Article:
DOI: 10.12968/jowc.2024.33.2.118 ISSN: 0969-0700

Treatment of clinically uninfected diabetic foot ulcers, with and without antibiotics

Eline Huizing, Michiel A Schreve, James WT Cohen Stuart, Jean-Paul PM de Vries, Ünlü Çağdaş
  • Nursing (miscellaneous)
  • Fundamentals and skills


Current guidelines do not recommend the use of antibiotics to treat clinically uninfected ulcers. However, physicians continue to prescribe antibiotics for clinically uninfected ulcers with the rationale ‘better to be safe than sorry’. Yet, antibiotic resistance is increasing, side-effects are common and treatment costs are rising. Evidence is needed to identify whether antibiotic treatment for clinically uninfected ulcers can be justified or we should stop prescribing them. The aim of this study was to evaluate whether antibiotic treatment in cases of clinically uninfected ulcers improved ulcer healing compared to treatment without antibiotics.


Consecutive patients treated in the outpatient clinic for clinically uninfected diabetic foot ulcer both in 2015 and in 2017 were retrospectively analysed. Primary outcome was ulcer healing at one year. Secondary outcomes were limb salvage, freedom from any amputation, amputation-free survival (AFS) and survival.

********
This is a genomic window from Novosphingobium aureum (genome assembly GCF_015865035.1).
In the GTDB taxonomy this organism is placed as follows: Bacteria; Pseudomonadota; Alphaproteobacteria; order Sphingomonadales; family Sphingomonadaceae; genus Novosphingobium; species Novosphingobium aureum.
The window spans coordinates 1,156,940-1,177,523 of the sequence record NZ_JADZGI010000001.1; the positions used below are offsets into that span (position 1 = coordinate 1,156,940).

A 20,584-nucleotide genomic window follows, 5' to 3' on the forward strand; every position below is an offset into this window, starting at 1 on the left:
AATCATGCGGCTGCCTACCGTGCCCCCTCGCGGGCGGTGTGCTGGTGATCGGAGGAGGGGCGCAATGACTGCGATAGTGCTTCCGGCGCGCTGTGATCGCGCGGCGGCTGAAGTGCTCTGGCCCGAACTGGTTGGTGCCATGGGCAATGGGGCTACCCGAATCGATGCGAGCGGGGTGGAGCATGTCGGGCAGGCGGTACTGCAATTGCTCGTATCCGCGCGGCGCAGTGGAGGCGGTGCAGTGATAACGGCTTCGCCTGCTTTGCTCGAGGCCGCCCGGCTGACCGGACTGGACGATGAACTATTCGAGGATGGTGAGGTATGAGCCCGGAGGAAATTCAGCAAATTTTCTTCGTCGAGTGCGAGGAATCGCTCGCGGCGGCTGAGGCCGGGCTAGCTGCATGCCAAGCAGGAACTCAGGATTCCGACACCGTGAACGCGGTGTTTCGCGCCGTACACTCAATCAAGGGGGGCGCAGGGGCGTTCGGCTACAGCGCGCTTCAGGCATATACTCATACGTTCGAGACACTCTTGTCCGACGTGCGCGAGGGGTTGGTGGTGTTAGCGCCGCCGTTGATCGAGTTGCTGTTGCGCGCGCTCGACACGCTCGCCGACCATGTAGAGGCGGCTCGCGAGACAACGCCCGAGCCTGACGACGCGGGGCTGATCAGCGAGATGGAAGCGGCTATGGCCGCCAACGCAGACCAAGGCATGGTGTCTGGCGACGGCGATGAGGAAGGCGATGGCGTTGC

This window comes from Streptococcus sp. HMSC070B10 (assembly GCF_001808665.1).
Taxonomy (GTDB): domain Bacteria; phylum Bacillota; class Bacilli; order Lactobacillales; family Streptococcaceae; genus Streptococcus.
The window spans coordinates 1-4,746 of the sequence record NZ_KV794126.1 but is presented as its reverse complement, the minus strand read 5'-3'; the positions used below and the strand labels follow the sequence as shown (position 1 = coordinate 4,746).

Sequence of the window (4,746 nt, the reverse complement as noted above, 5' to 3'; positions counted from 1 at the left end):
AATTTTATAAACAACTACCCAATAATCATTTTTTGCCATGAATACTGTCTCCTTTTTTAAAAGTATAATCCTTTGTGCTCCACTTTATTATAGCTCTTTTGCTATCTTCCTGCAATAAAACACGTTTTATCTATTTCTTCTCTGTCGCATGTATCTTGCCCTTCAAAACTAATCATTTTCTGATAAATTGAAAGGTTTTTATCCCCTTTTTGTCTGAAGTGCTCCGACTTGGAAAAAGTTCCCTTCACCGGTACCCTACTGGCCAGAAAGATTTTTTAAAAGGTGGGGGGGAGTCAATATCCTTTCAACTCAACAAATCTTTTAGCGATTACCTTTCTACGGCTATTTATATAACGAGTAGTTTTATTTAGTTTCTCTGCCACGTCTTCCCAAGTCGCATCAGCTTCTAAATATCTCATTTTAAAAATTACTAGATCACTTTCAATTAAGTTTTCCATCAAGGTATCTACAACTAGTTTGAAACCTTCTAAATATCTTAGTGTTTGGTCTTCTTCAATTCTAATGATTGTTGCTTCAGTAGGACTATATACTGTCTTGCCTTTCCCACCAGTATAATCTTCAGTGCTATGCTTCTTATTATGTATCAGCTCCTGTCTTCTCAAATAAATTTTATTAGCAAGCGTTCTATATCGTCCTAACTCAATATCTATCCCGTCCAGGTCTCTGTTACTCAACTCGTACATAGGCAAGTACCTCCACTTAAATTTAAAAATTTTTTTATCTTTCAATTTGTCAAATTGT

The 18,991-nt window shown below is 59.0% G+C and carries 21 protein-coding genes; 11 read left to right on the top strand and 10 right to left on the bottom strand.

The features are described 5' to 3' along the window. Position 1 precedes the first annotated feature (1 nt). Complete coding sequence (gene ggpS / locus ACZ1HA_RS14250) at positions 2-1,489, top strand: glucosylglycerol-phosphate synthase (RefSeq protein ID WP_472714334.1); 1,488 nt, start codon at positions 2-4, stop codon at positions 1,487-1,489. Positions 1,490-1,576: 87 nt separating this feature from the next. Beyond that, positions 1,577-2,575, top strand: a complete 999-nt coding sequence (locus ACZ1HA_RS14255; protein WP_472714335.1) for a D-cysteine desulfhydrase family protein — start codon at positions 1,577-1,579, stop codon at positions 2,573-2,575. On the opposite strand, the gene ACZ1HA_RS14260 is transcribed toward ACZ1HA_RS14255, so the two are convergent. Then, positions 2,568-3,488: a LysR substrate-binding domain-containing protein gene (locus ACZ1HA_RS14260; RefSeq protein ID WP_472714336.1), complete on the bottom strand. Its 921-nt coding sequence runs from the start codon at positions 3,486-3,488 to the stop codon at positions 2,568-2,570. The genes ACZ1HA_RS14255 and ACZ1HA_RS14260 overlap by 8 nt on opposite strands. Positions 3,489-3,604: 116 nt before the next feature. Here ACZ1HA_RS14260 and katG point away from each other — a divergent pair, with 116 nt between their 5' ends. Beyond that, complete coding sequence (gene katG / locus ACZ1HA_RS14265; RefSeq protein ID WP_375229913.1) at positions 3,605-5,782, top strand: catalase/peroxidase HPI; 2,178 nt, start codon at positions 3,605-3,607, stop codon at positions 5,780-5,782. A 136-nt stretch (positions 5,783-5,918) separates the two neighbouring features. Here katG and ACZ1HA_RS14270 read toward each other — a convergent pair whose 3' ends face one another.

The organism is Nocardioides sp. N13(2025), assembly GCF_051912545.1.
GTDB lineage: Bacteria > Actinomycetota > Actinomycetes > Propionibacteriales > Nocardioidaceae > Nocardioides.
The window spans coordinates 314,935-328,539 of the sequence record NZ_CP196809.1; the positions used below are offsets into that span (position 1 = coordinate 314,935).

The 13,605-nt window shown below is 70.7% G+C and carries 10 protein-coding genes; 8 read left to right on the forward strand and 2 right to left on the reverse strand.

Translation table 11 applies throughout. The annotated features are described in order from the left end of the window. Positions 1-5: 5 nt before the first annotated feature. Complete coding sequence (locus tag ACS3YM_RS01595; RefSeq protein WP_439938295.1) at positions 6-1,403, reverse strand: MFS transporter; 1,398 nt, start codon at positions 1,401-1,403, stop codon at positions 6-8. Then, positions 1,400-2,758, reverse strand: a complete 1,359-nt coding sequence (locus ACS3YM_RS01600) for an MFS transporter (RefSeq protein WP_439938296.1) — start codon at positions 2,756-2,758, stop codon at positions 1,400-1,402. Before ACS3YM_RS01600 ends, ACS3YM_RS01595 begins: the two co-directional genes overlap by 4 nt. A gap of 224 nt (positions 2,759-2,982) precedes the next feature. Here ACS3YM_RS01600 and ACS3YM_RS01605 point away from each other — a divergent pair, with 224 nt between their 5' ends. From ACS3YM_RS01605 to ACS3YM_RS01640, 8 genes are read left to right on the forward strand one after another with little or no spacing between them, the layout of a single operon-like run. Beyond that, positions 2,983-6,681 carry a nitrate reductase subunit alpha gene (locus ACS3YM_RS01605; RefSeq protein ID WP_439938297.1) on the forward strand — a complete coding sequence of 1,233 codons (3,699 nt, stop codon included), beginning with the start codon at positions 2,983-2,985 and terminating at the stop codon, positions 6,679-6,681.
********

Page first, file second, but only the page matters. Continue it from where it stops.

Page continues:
A total of 102 ulcers of 91 patients were included for final analyses. The non-antibiotics and antibiotics groups both consisted of 51 ulcers. Ulcer healing at one year was 77.3% in the non-antibiotics group and 74.7% in the antibiotics group (p=0.158). No difference was found for limb salvage (93.8% versus 95.9%, respectively; p=0.661), freedom from any amputation (85.6% versus 85.6%, respectively; p=1.000), AFS (85.4% versus 79.1%, respectively; p=0.460) or survival (89.6% versus 83.7%, respectively; p=0.426).


In this study, no benefits of antibiotic treatment over non-antibiotic treatment for clinically uninfected ulcers were identified. The findings of this study emphasise the recommendation of current guidelines to not treat clinically uninfected ulcer with antibiotics.

More from our Archive